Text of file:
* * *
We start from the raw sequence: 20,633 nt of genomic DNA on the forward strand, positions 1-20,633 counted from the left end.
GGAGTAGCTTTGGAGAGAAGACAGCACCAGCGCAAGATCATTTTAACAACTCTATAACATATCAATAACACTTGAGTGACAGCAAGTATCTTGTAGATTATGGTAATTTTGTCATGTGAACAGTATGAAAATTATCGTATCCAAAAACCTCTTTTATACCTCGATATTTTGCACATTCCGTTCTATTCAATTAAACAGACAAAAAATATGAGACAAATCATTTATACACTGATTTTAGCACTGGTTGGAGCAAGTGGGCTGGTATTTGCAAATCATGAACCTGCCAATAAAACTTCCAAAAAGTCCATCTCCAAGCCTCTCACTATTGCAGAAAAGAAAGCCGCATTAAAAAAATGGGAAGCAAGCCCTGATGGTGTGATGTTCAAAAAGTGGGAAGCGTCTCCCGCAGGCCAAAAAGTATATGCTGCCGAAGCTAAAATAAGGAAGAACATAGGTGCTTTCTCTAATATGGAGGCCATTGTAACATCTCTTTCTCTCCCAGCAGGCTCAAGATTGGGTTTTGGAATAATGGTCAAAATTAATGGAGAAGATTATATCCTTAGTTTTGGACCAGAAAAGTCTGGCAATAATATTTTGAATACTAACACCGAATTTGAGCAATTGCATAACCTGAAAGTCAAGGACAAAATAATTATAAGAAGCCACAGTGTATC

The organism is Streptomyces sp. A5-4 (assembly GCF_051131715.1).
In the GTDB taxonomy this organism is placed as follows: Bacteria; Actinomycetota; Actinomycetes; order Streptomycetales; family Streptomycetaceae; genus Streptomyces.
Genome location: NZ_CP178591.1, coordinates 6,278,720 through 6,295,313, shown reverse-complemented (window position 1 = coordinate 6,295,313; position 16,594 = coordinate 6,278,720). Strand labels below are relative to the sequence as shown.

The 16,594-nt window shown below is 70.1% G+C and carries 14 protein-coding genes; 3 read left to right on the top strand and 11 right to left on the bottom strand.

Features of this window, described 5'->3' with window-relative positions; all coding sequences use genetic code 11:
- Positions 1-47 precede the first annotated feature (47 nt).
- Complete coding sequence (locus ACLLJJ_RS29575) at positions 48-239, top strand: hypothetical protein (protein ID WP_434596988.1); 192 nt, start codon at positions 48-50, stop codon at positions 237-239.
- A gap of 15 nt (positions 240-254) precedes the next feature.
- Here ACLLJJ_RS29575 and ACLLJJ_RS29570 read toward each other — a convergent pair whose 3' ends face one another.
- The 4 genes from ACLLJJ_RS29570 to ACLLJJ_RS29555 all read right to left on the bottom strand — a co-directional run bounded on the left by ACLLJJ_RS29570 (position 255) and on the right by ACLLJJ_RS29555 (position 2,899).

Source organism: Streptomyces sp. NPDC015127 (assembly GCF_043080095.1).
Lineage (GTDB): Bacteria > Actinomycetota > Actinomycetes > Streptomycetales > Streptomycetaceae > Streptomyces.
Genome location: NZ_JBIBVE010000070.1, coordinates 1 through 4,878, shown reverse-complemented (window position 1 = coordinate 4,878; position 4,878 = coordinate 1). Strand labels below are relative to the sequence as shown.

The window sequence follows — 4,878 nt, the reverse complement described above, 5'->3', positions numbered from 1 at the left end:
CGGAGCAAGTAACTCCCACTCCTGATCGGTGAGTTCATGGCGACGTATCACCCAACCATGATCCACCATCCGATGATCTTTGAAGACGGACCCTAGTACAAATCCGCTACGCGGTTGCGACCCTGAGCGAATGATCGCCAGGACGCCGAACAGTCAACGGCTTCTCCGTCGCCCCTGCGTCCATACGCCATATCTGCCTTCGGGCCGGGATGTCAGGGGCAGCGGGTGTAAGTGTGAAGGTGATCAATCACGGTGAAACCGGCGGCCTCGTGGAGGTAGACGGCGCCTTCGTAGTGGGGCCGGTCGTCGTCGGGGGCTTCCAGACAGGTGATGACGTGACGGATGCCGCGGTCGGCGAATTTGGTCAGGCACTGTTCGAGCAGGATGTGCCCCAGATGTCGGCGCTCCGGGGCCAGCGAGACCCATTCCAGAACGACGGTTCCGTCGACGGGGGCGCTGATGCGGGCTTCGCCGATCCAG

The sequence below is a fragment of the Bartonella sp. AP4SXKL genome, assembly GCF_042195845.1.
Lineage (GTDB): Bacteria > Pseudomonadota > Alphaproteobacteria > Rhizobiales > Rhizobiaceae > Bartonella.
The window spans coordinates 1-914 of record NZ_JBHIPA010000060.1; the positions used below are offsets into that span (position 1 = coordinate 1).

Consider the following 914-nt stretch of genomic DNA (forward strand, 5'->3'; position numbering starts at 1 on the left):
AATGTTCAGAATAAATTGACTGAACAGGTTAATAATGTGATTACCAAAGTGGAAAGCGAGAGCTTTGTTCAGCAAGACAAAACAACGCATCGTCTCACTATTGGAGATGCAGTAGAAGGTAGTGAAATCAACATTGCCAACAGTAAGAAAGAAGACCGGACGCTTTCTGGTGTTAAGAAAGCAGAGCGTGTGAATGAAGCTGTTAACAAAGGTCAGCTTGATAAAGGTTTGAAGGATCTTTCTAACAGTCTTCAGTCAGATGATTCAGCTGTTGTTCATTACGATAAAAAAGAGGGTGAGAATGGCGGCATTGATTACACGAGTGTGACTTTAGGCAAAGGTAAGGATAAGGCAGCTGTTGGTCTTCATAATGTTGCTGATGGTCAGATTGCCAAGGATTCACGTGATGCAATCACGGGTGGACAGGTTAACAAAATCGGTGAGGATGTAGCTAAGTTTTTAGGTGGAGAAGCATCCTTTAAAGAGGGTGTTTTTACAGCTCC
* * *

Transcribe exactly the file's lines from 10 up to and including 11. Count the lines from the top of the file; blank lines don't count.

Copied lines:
- A gap of 15 nt (positions 240-254) precedes the next feature.
- Here ACLLJJ_RS29575 and ACLLJJ_RS29570 read toward each other — a convergent pair whose 3' ends face one another.